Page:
“I want to go back to high school!” said almost no one ever. “Heathers” the musical, based on the 1988 film of the same name, extends this negative sentiment by showing all the reasons why high school boils up bitter memories for most people: the impossibility of navigating social circles, nonsensical dramas that make everyone’s lives worse and preternatural hormonal appetites. Yet as the show digs deeper into the surface of these ideas, it begins to transform into a satirical social commentary on depression, suicide, rape, mental health and violence within the sphere of high school students.
“Heathers” opens with a brilliantly upbeat chorus number titled “Beautiful” that informs the audience of the social ladder by showcasing all the common personalities found in a high school, but more so the crude labels given, such as “Freak! Slut! Burnout! Bug-eyes! Poser! Lard-ass!” The plot then follows the diary entries of an apprehensive senior, Veronica (Caity Redfern), as she ventures through this world and infiltrates the Heathers, a group of queens ruling Westerberg High (think “Mean Girls”), but encounters numerous consequences for succumbing to people’s expectations of her.
One is the beginning of a relationship with Mr. Gloomy-and-Moody Jason “JD” Dean (Noah Ramirez). In an amusing, cleverly composed slow-motion scene where JD beats up two jocks to save Veronica, the damsel in distress, he becomes a hero and they make a romantic connection based solely on that shallow high school sexual desire. Long story short, he’s supposed to be a character audiences sympathize with as they learn about his troubled past, even if in the end he becomes psychotic. Ramirez hits some trouble, though, in delivering his solo “Freeze Your Brain”; he struggles to convey the anguish and trauma that come with having a broken family.
These hurdles don’t stop with a book unable to give JD the narrative development needed to produce a convincing depiction of the effect one’s environment and upbringing can play on mental health. The script does, however, balance Veronica well in the sense that she strays from the personality tropes of the other characters to accentuate her blank identity and search for purpose.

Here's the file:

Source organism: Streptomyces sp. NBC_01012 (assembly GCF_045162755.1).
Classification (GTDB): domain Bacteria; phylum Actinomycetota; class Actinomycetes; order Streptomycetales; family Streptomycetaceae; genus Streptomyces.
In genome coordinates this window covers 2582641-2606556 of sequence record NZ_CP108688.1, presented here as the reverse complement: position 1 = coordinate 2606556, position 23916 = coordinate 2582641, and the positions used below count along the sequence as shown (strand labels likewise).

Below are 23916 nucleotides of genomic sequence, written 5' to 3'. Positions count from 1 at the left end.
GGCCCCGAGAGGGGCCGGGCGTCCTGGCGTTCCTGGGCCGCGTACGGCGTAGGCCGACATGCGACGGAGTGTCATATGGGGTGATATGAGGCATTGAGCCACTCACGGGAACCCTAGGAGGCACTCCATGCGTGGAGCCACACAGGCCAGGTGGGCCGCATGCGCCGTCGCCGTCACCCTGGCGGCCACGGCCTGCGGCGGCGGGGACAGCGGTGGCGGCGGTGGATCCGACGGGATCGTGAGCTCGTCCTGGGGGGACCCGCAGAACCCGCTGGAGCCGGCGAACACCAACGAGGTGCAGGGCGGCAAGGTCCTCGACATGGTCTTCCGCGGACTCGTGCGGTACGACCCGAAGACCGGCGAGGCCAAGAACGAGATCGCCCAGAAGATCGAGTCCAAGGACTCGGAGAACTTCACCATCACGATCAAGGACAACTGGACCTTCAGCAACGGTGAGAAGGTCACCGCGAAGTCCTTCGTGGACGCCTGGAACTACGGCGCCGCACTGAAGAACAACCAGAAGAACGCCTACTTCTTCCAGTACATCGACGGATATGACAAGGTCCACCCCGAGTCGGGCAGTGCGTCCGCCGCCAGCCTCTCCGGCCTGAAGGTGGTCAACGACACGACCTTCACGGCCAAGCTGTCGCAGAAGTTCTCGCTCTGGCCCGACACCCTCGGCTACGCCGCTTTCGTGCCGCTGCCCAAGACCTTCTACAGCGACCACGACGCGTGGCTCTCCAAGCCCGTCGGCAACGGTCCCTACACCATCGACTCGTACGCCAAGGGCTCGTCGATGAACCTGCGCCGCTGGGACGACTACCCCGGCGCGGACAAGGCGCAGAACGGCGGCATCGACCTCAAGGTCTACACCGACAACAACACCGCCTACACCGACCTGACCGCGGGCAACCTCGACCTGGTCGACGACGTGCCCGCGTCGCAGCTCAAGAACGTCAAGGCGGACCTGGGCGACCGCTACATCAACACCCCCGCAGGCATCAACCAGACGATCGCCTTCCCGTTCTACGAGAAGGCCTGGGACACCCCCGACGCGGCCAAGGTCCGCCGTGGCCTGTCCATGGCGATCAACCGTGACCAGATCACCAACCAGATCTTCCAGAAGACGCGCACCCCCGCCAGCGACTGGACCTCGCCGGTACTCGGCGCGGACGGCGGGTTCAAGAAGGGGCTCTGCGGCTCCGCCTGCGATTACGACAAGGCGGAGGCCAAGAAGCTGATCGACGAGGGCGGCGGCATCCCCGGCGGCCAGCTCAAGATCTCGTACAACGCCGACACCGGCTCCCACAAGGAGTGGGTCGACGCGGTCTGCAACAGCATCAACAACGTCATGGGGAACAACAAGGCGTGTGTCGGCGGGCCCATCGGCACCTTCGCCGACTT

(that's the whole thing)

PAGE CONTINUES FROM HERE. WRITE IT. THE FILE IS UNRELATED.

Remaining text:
The mocking tone of “Heathers” switches to full blast when it engages itself with a discourse about society’s interaction with suicide. After JD kills three people with Veronica as a witness, she writes fake suicide letters that captivate the school’s attention. In a scene where Veronica’s mother is hosting a safe space talk at school, she squeals enthusiastically, “Whether to kill yourself or not is the best question teenagers can ask themselves!” Throughout the musical, dark concepts are embellished with buoyancy, creating an ambivalent message that calls upon audiences to think about these issues with added perspective.
In one way, it could be detrimental to “Heathers” for it to contain a copious amount of ideas bouncing around in each scene, but this strategy complements the chaotic nature it is trying to accomplish. The mixture of music genres exemplifies these drastic tonal shifts, allowing the musical to swap energies and attitudes as it addresses each topic in a unique fashion, commanding a wider scope of conversation.
With colorful costume designs by Margo Redfern and overwhelmingly aggressive dance choreography, the bright songs about serious topics intentionally incite an unnerving feeling within the audience. It is in this juxtaposition of cheerful and cynical ambiences that “Heathers” shines the most. Similar to putting a fire out, “Heathers” communicates its messages by trying to smother social problems with optimism, but the play ironically leaves a billowing cloud of smoke, forcing audiences to choke and question whether the fire has truly been extinguished.